But she always had an answer for them:

“Every time you create something new there should be questions, and for me that’s a sign that you have actually done something that’s transformative.”

Elizabeth Holmes, CBS This Morning

Theranos cultivated all of this hype, but it was never transparent about how its testing technology actually worked. 

You could just write that off as typical Silicon Valley secrecy: the company did have some valuable intellectual property to protect. 

But in the health tech industry Theranos was unusual because it never released any peer-reviewed reports about its devices. 

By 2015, Theranos was getting flak for this. An article was published in a major US medical journal criticising the company for its lack of transparency. 

Next came a series of reports from the Wall Street Journal, questioning whether its small testing machines actually did what Theranos claimed they did. The results the devices produced were full of errors. 

The reporter, John Carreyrou, spoke to company insiders; whistleblowers who revealed that for most of its tests, Theranos was actually using commercially available lab equipment, not its own inventions. 

Here he is talking about what he discovered:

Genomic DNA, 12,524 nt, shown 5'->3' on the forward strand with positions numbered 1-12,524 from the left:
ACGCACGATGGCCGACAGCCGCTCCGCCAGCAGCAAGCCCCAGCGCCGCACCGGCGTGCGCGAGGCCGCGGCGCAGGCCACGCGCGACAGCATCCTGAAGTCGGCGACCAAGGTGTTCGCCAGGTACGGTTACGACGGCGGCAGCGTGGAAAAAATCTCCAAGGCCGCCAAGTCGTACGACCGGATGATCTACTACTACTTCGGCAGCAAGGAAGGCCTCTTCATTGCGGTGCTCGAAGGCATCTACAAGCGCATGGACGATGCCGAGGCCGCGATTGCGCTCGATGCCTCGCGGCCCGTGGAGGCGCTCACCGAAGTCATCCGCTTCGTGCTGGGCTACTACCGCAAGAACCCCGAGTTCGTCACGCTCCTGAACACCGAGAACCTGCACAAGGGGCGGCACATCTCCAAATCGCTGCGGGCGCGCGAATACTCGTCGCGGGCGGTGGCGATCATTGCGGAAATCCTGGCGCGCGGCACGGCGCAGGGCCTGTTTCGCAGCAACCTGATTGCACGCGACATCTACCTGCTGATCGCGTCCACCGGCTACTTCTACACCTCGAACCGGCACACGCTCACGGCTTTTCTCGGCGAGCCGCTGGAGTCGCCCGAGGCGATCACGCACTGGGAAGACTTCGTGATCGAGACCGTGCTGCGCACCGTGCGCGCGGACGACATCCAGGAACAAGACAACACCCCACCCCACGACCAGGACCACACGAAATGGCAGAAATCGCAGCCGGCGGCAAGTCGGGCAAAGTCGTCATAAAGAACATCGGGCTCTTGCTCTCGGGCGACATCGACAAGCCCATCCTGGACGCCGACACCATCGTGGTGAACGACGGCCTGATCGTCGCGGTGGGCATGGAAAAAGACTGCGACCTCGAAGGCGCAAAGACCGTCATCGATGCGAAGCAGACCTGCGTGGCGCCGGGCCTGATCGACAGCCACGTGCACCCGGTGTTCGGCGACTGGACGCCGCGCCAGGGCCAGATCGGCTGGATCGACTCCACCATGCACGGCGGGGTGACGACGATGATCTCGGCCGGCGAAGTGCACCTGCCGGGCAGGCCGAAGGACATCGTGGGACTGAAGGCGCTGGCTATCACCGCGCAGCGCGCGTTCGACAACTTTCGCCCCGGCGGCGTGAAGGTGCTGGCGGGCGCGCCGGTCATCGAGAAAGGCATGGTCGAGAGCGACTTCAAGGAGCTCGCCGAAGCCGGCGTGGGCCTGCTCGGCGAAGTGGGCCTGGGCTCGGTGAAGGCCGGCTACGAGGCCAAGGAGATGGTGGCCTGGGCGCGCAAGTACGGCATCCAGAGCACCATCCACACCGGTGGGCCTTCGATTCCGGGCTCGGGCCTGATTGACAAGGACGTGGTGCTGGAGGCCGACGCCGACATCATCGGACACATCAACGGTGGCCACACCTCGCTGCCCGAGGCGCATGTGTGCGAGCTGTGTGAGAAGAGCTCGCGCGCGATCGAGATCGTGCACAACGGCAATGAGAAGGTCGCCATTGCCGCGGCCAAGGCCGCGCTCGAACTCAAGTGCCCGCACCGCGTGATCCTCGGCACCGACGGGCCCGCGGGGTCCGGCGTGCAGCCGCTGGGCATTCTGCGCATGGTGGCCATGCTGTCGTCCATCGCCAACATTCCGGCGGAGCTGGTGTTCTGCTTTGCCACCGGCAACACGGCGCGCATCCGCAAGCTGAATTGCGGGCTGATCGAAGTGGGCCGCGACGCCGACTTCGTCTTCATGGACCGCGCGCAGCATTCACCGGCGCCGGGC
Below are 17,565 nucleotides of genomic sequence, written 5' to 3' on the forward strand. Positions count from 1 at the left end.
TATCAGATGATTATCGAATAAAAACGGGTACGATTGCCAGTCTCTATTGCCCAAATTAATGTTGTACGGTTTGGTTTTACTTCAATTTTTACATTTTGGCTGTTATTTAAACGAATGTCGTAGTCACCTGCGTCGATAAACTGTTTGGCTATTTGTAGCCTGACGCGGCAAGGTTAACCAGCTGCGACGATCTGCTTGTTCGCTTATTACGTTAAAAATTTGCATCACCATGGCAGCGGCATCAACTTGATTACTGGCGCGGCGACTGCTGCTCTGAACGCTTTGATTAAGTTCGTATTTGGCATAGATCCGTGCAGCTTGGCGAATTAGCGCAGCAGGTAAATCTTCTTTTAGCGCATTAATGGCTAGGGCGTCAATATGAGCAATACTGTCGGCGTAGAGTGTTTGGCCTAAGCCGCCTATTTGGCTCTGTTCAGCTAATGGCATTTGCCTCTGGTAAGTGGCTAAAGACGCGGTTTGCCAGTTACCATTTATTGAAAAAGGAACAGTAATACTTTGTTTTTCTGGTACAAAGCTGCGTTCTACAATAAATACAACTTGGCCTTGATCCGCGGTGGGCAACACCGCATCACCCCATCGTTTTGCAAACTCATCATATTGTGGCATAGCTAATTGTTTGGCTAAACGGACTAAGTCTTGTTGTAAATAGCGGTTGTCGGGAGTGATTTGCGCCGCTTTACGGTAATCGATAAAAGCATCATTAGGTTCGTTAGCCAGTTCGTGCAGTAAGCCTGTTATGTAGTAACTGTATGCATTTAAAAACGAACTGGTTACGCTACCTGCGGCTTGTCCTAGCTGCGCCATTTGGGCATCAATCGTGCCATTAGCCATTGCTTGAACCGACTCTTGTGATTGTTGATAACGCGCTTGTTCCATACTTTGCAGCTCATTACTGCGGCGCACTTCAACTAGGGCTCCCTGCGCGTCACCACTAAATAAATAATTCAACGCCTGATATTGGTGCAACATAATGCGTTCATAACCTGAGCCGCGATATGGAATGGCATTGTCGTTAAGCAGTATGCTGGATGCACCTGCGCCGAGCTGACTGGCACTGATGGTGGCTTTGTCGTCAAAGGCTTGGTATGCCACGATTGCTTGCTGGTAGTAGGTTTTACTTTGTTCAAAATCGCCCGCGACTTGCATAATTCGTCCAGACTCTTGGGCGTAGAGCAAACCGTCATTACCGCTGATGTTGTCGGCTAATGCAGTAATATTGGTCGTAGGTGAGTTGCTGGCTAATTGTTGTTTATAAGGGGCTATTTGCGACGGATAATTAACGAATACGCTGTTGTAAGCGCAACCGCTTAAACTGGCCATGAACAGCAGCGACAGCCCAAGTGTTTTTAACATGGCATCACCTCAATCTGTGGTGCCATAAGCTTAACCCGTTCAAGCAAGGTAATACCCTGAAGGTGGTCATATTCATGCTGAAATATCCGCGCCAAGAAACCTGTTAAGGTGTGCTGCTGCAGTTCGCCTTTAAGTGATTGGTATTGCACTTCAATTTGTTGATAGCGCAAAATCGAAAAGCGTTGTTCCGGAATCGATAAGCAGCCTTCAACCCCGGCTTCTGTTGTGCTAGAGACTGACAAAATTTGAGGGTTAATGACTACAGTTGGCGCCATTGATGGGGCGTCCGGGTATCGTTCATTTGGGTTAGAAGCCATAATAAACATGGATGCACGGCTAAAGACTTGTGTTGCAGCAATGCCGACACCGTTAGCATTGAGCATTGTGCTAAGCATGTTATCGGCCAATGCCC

“And so for the rest of the tests on the menu – and they had about 250 tests on the menu – they had hacked machines made by the German conglomerate Siemens. They had modified them so that they could accommodate small blood samples. And then there was a third bucket of tests they just did the old regular way with venus draws, drawing the same amount of blood as everyone else and running them on commercial analysers.”

John Carreyrou

***

From there, things really started to unravel. 

Inspectors from a government health body went to investigate the lab and found a whole list of faults.

In July 2016, they revoked the blood-testing licence for the lab at theranos HQ in California – and barred Elizabeth Holmes from operating a lab for two years. 

Theranos wasn’t just in hot water with health regulators. It was also being investigated for lying to its investors about what the company’s tech could do. 

In 2018, Elizabeth Holmes and her business partner were charged with massive, years-long fraud. 

“The company and Holmes have gone from Silicon Valley unicorn to allegory as Holmes was indicted on federal wire fraud charges today.”

KBCW

It’s a story that shocked the tech world. 

Everyone in Silicon Valley will be watching rapt as the trial starts. 

Elizabeth Holmes has pleaded not guilty to the charges against her. But if she is convicted she could face up to 20 years in jail. 

To win their case, prosecutors will have to prove that Elizabeth Holmes intentionally deceived investors and customers about the Theranos tech. 

Elizabeth Holmes certainly made a lot of grand statements about what her company could do…

But will that be enough to secure a conviction? 

Perhaps Elizabeth Holmes really bought into her own hype.


***

Today’s episode was written and produced by Ella Hill.